Older dogs have stronger reasoning skills than younger pups, but the young'ins are faster learners and more flexible in their thinking. That was the conclusion behind new research out of the Messerli Research Institute at Vetmeduni Vienna, which put pet dogs through a series of cognitive tests using touchscreens and imagery.
Researchers Lisa Wallis and Friederike Range examined the cognitive abilities of 95 border collies, ranging in age from five months to 13 years, in the areas of learning, logical reasoning and memory.
10 Oldest Dog Breeds: Photos
For learning tests, the dogs were shown side-by-side images on the touchscreen that were "good" (they get a treat) or "bad" (no treat and a time-out), shuffled in different combinations so that the animals had to learn which one scored them a snack.
The older dogs, it turned out, were slower learners than the younger collies, and the grizzled pets were also a bit stubborn in their thinking.
"Older dogs required more trials than younger ones before they were able to solve the task correctly," said Wallis in a release.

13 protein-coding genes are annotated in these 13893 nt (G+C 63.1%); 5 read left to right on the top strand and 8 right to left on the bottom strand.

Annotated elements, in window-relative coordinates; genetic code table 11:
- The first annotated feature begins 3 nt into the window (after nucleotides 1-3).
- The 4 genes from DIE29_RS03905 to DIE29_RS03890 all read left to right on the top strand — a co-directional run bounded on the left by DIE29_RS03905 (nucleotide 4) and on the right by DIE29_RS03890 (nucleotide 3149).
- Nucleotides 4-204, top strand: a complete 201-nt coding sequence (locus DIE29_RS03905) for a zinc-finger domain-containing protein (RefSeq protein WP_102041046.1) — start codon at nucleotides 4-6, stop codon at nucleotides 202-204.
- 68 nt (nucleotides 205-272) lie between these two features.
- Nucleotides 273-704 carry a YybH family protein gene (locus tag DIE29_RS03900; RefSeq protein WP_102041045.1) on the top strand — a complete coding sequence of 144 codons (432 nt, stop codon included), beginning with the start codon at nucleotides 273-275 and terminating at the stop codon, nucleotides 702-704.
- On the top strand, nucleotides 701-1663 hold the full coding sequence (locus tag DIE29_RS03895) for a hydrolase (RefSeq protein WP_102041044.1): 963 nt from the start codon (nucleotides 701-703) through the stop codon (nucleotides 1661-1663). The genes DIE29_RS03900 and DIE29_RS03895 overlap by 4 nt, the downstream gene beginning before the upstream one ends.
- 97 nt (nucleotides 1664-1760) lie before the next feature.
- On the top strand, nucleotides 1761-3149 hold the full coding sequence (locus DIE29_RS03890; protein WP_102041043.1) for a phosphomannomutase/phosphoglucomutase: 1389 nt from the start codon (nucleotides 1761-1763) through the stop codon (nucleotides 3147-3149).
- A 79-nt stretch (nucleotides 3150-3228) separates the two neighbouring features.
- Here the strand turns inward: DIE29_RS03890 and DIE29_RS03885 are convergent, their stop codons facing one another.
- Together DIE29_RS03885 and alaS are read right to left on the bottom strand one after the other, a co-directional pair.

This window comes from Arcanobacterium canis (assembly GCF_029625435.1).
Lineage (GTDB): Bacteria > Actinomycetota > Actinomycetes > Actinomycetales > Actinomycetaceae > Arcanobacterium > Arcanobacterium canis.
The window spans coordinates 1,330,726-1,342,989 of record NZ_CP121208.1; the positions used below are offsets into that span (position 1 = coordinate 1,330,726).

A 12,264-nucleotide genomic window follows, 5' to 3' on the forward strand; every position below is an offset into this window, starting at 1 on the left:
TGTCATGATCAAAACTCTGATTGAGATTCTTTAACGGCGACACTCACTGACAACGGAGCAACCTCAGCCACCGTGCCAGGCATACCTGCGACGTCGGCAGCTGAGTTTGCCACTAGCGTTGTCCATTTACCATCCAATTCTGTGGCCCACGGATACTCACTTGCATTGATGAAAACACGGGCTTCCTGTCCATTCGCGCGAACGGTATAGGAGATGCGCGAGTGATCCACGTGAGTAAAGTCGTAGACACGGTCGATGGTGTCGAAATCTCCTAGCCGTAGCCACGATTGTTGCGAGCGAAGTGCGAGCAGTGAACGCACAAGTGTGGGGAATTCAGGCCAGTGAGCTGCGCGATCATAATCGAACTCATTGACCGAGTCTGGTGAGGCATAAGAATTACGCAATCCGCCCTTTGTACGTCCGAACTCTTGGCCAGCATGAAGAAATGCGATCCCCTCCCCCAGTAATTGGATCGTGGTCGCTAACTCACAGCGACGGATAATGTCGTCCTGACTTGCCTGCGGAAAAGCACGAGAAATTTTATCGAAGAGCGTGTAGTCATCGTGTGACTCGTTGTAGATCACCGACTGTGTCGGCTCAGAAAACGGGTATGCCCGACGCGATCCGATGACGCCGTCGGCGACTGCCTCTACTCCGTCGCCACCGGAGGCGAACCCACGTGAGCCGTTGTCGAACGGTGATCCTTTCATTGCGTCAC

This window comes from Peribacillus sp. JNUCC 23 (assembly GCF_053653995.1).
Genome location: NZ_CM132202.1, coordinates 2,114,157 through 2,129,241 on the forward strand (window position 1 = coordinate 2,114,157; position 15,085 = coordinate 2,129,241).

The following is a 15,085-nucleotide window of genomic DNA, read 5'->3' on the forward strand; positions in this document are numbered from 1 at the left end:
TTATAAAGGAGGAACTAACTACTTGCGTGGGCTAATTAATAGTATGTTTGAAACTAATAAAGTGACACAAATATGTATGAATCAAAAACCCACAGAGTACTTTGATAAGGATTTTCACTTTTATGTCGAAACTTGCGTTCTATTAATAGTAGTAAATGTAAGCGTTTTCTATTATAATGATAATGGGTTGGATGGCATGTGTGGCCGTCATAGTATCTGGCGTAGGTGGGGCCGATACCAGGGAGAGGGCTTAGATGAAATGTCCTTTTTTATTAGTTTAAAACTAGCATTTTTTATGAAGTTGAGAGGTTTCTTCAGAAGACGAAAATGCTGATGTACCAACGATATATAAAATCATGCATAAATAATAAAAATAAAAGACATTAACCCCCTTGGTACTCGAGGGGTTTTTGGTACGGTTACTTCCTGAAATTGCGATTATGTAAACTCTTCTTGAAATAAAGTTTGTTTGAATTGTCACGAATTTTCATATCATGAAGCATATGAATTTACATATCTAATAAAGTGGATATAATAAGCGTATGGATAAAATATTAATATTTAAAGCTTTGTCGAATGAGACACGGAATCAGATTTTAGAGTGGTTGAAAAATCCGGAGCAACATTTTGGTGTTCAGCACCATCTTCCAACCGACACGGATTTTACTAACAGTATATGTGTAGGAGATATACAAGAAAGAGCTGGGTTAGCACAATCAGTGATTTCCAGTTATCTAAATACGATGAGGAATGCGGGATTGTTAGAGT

The older dogs also paralleled the human stereotype of a certain rigidity that comes to some with age.
"The test also showed that older dogs are less flexible in their way of thinking than younger ones," Wallis added. "As in people, older dogs find it more difficult to change old habits or what they have learned."
VIDEO: Why We Love Dogs More Than Humans
The older dogs fared a bit better vs. the young ones when it came to logical reasoning, however.
New pictures were shown alongside "bad" pictures re-used from the previous learning tests, and it was up to the dogs to "infer by exclusion" which picture was to be avoided.
In this task, the older dogs showed that logical reasoning improves with age.
"The older the dog, the better it performed, while younger dogs were unable to master this task," said Range.
But that praise for the older generation came with a caveat: "This is probably due to the fact that older dogs more stubbornly insist on what they have learned before and are less flexible than younger animals," Range observed.
Dogs Understand Human Smiles, Scowls
Finally, though, the playing field was leveled when it came to memory. The older collies did just as well as the young ones: The researchers found no age difference in the ability to remember six months later the pictures the dogs had seen during the touchscreen tests. Almost all of the collies, old or young, remembered the "good" pictures.
The scientists say their tests can serve as a baseline to help diagnose and treat cognition problems in pet dogs.
Their research has been published in the journal Age.